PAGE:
Take the plunge if you dare, and enter into the world of the Bunch.
First of all, thanks to the Bunch for using this awesome music. My friend Sylvain Aymoz found it and sent it to me. Just play it while you read the review—it won’t bother you, it’s in Hungarian.
The Bunch finally ends their trilogy with the movie Finito, the end of an era for them, but only the beginning of their influence in skiing.
The Bunch’s skiers are totally out of this world. They move in a world of art and of weirdness, a world of freedom without compromises, without any desire to join the “normal” one or to water down their own to make it accessible to us.
As far as skiing goes, it’s a world of shred in which the goal is to find the most unusual way possible to ride a feature, re-inventing skiing with every turn, butter, tap or press. As far as the movie goes, it’s a mix of different influences from art and music, from ‘90s effects to VHS. These aspects combined make the movie look like a modern art student’s semester project.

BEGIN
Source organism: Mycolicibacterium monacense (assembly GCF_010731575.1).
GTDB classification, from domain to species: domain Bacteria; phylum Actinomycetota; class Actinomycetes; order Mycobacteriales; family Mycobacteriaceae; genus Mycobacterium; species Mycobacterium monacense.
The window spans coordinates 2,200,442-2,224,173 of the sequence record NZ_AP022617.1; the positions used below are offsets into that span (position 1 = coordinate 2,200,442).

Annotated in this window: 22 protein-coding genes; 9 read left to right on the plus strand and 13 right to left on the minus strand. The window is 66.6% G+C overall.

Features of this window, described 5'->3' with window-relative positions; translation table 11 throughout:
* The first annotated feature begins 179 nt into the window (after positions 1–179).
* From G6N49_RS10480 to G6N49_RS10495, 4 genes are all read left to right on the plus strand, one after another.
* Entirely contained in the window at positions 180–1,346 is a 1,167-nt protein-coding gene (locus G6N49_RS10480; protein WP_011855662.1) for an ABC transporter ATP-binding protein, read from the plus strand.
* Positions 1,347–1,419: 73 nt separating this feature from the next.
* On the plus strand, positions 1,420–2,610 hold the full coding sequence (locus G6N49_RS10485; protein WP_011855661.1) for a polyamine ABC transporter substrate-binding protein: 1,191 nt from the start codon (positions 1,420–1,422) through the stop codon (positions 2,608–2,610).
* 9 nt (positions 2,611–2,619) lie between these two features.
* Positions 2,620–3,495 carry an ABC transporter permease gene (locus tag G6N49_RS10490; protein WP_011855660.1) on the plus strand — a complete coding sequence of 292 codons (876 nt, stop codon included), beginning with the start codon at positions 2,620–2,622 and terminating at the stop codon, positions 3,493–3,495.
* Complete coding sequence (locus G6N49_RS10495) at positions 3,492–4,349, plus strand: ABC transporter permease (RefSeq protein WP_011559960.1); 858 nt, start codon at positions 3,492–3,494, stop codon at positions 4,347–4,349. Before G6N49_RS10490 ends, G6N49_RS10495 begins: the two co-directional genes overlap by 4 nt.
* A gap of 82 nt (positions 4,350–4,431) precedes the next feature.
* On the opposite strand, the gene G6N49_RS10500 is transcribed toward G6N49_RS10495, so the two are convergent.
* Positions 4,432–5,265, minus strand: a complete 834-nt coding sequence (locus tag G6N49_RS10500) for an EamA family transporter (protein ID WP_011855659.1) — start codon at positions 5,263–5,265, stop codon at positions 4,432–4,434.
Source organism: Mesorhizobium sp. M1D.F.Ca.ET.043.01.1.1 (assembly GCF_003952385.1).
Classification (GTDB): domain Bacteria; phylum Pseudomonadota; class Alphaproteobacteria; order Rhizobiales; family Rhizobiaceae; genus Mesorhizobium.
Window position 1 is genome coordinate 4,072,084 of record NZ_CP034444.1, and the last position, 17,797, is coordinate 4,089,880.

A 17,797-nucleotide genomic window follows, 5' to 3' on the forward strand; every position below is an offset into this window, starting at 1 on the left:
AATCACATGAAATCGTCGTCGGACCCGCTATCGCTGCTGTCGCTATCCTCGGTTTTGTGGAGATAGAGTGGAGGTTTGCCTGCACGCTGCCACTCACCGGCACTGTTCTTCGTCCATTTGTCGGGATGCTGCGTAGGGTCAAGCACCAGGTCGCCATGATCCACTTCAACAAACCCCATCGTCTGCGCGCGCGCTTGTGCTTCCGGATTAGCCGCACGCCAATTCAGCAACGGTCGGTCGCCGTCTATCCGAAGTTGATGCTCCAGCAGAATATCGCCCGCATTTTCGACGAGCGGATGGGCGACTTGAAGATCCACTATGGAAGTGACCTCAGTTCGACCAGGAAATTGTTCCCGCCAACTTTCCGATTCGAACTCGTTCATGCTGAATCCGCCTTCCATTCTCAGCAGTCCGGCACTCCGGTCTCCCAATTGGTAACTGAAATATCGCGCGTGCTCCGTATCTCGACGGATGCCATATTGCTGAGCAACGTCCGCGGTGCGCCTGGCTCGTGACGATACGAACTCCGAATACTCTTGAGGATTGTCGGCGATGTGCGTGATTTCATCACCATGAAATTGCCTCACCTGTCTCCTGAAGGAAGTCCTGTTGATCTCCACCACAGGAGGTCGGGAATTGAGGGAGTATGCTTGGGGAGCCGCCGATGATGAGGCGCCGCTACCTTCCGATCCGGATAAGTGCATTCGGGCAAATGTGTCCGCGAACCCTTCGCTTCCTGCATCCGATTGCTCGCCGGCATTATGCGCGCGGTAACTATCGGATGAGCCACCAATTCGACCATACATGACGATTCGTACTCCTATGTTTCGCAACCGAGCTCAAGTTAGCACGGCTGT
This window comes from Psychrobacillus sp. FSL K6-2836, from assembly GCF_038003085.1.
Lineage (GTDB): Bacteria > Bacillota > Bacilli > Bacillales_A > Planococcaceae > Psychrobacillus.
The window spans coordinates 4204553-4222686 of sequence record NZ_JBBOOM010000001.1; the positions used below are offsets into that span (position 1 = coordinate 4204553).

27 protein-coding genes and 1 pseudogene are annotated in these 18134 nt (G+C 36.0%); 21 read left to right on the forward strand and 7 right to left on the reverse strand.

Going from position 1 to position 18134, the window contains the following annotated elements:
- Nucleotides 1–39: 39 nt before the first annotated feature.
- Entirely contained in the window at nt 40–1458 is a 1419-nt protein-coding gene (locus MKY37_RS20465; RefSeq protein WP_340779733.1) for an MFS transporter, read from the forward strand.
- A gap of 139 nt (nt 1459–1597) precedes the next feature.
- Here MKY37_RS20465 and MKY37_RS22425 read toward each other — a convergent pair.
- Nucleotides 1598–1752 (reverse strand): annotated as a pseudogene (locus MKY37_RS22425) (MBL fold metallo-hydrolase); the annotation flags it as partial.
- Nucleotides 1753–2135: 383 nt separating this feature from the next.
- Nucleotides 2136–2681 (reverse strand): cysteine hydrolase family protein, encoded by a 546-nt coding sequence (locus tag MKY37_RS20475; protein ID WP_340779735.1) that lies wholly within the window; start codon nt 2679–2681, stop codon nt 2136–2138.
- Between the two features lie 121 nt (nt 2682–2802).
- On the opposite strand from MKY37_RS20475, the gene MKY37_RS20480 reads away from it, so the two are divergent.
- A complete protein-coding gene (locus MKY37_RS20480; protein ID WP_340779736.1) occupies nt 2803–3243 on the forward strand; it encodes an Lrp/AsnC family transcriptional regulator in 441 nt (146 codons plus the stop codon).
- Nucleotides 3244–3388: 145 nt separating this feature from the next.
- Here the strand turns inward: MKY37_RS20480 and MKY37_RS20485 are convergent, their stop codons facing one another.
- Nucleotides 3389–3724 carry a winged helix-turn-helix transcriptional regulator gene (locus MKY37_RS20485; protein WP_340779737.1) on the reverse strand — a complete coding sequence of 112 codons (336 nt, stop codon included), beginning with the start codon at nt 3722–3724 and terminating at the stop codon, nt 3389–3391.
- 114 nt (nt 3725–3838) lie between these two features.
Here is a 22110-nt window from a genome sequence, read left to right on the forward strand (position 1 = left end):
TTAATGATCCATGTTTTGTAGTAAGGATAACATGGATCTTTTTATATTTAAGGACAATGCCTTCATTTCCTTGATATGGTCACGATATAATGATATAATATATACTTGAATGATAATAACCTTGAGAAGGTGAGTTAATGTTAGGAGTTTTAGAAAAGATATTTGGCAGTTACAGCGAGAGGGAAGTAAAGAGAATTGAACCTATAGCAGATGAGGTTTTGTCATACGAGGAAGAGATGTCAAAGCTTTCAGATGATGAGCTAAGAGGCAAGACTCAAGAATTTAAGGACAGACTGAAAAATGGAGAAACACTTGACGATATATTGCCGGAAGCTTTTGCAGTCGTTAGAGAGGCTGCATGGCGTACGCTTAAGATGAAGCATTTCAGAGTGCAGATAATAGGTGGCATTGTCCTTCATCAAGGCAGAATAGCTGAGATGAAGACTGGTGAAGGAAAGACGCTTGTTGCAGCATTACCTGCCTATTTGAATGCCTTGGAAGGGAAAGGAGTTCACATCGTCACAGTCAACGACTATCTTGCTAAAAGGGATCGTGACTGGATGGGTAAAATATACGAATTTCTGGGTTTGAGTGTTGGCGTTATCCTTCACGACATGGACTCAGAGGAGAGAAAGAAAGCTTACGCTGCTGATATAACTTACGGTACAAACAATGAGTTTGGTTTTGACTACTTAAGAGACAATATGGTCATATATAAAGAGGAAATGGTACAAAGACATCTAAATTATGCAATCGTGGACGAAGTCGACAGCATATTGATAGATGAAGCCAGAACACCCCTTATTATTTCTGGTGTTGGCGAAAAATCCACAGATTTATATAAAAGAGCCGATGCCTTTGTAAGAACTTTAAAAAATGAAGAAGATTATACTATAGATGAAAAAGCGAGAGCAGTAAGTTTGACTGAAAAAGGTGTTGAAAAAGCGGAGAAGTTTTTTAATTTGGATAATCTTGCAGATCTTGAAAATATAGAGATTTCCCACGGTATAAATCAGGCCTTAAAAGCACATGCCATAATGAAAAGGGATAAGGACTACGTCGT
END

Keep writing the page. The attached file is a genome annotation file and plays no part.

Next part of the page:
It’s hard to enter into this world as a spectator—either you’re in, or you’re out. Their art becomes almost political, with a revolutionary message of a generation which seeks to define itself beyond the constraints of the world that past generations have build—in skiing or otherwise.
But as so often happens in modern art, the organization is left by the wayside; the dirty, raw footage can get exhausting for the eyes after 20 minutes. Also, the skiing isn’t as good as their earlier releases, from my point of view.
Despite these negative aspects, I felt the vibe watching this movie. It’s exactly like Tobias Sedlacek, one of the crew, told me: “It’s about a feeling, and if everyone likes it, then that’s bad.”
I think The Bunch managed to serve up just what they wanted, and it’s worth taking the risk to understand them—even if it isn’t easy.